Treasury of the World: The Jewelled Arts of India and the Mughals

At a recent visit to the Asian Civilisations Museum, I managed to catch their latest exhibition entitled Treasury of the World: Jewelled Arts of India in the Age of the Mughals. It’s on until the end of June, and worth a visit if you’re in Singapore (that, and their Southeast Asian collections!)



I must confess that I did not know anything about the Mughals before this exhibition; the short version is that the Mughal
Empire ruled most of India between the 16th and 19th centuries, and oversaw a period of great wealth and prosperity. Case in point: the Taj Mahal, one of the most iconic symbols of India is an example of Mughal architecture; and the word ‘mogul’ which means a person of great power also has its roots from the word Mughal. And powerful rulers they had to be, because they were Islamic rulers overseeing an vastly Hindu population. So their jewelled arts were as much a symbol of power as they were of beauty.

The exhibition is laid out in different sections, each highlighting a particular technique, such as stone settings, enamelled pieces, and inscribed gemstones. The last one is a particular highlight, featuring gemstones such as emeralds and spinels inscribed with royal names.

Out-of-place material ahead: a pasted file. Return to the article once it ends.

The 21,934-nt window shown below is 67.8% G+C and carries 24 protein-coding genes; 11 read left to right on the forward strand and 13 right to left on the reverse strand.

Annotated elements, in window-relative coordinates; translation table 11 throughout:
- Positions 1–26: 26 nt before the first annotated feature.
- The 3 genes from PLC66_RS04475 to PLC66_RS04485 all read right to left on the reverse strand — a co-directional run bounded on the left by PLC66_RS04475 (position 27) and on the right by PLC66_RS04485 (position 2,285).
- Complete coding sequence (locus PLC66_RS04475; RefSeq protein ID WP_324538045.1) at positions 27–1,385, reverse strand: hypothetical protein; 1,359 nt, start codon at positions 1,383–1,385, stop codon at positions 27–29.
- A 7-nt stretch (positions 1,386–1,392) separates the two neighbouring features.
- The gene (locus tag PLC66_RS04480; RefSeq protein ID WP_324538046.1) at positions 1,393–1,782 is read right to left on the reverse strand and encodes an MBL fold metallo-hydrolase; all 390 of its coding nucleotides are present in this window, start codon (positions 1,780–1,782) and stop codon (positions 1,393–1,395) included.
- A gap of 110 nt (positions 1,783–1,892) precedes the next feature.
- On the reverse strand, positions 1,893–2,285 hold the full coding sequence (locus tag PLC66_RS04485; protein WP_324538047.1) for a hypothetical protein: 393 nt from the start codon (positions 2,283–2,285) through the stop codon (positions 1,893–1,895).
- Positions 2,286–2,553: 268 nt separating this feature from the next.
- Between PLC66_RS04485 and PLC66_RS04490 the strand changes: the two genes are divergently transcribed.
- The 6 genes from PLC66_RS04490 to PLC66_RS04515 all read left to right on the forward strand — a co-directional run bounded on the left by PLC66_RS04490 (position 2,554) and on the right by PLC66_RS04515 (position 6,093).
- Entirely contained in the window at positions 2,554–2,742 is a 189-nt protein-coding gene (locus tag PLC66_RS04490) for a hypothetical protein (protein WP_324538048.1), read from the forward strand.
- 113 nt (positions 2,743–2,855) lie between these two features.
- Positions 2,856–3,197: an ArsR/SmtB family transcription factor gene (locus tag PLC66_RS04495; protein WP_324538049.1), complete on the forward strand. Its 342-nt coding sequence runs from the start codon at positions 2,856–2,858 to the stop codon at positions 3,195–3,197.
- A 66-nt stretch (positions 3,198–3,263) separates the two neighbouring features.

Inscribed gemstones from the Treasury of the World

This dagger is an example of gemstones laid in a background of gold floral ground – set with rubies, diamonds, emeralds, ivory and agate.

Mughal jewelled dagger and scabbard, c. 1615-1620.
Gold enamelled archery ring, c. 1700

The name of the exhibition comes from a letter by the British Ambassador, Sir Thomas Roe, who wrote in 1616 about the Mughal Court. It’s certainly worth a visit if you’re in Singapore – just another reason to visit the Asian Civilisations Museum.

Special thanks to Binjing @ ACM for the permission to take photographs at the exhibition. The Treasury of the World exhibition is on from now until 27 June 2010 at the Asian Civilisations Museum in Singapore. For more information, click here.

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Author: Noel Tan

Dr Noel Hidalgo Tan is the Senior Specialist in Archaeology at SEAMEO-SPAFA, the Southeast Asian Regional Centre for Archaelogy and Fine Arts.

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